Washington: The US Air Force's top officer for sexual-assault prevention has been arrested on charges of sexual battery, prompting his removal from the post, as the Pentagon reported as many as 26,000 attacks in the military last year.
Lieutenant Colonel Jeffrey Krusinski, 41, was arrested on May 5 in the Washington suburb of Arlington, Virginia, where he allegedly "approached a female victim in a parking lot and grabbed her breasts and buttocks," according to an Arlington County police report. Efforts to locate Mr Krusinski for comment weren't successful.
The arrest provides "dramatic evidence of the need for the Department of Defence to act swiftly and decisively to address the plague of sexual assaults in the military", Senate Armed Services Committee Chairman Carl Levin, a Michigan Democrat, said on Tuesday at a hearing in Washington.
The Defence Department released its annual report on sexual assaults, an event that each year prompts criticism from lawmakers and victims' advocacy groups and pledges by the Pentagon to do better.
The study showed 3374 reported cases of assault in 2012, a 5.7 percent increase from the previous year.
President Barack Obama, asked about the new numbers during a news conference on Tuesday, angrily condemned the sexual assault problem in the military.
‘‘The bottom line is, I have no tolerance for this,’’ he said. ‘‘If we find out somebody’s engaging in this stuff, they’ve got to be held accountable, prosecuted, stripped of their positions, court-martialed, fired, dishonourably discharged – period.’’
Such reported assaults are dwarfed by the number of cases that go unreported. Victims have said they're afraid of coming forward, partly because they feared a risk to their career.
The Pentagon has previously estimated 19,000 such incidents occur each year in the military, based on anonymous surveys of the active-duty force. Tuesday's report estimates that as many as 26,000 assaults occurred last year, an average of 71 incidents per day.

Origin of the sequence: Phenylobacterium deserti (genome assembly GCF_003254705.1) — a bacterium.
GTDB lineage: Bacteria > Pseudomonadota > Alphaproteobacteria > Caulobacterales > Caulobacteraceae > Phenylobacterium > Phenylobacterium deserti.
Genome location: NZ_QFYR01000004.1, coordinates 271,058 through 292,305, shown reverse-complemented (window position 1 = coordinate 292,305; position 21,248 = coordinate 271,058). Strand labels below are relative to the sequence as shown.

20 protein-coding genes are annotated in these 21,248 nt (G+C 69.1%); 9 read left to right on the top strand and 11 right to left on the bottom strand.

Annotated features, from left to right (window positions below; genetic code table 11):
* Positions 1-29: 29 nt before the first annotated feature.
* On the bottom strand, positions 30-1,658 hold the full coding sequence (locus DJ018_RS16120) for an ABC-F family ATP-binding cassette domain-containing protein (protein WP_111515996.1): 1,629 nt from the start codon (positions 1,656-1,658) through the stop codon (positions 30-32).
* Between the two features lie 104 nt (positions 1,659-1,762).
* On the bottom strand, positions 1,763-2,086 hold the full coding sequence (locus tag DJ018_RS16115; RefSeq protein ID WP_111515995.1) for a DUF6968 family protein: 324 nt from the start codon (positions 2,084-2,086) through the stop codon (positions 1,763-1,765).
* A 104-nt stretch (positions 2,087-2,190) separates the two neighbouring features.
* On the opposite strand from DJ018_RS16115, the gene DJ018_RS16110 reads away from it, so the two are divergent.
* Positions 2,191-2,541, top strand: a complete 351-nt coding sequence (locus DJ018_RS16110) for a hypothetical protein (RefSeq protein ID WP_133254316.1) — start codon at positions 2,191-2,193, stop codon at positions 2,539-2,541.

Responding to Mr Krusinski's arrest, Defence Secretary Chuck Hagel "expressed outrage and disgust over the troubling allegations and emphasised that this matter will be dealt with swiftly and decisively", George Little, a Pentagon spokesman, said in a statement.
Mr Hagel, who discussed the arrest on Monday with Air Force Secretary Michael Donley, will soon announce the "next steps in our ongoing effort to combat this vile crime", Mr Little said.
Mr Krusinski, who had served as chief of the Air Force's Sexual Assault Prevention and Response branch since February, was removed from the job pending an investigation, according to an Air Force statement. He was released after posting a $US5000 bond, according to Dustin Sternbeck, an Arlington County police spokesman.
The arrest provides "dramatic evidence of the need for the Department of Defence to act swiftly and decisively to address the plague of sexual assaults in the military," Senate Armed Services Committee Chairman Carl Levin, a Michigan Democrat, said Tuesday at a hearing in Washington.
"It is unacceptable that this occurs anywhere at any time in our Air Force and we will not quit working on this problem," General Mark Welsh, the Air Force chief of staff, said today at Levin's hearing.
Nancy Parrish, president of Protect Our Defenders, a victim-support group, said in a statement that Mr Krusinski's arrest "is one more example on a long list of how fundamentally broken the military justice system and culture are."
The Air Force is still reeling from a scandal in which at least five military instructors were convicted of sexual assaults or unprofessional relationships with trainees or students at Lackland Air Force Base in San Antonio, Texas.
An investigation of the Lackland case identified 23 alleged offenders and 48 alleged victims.
Bloomberg, New York Times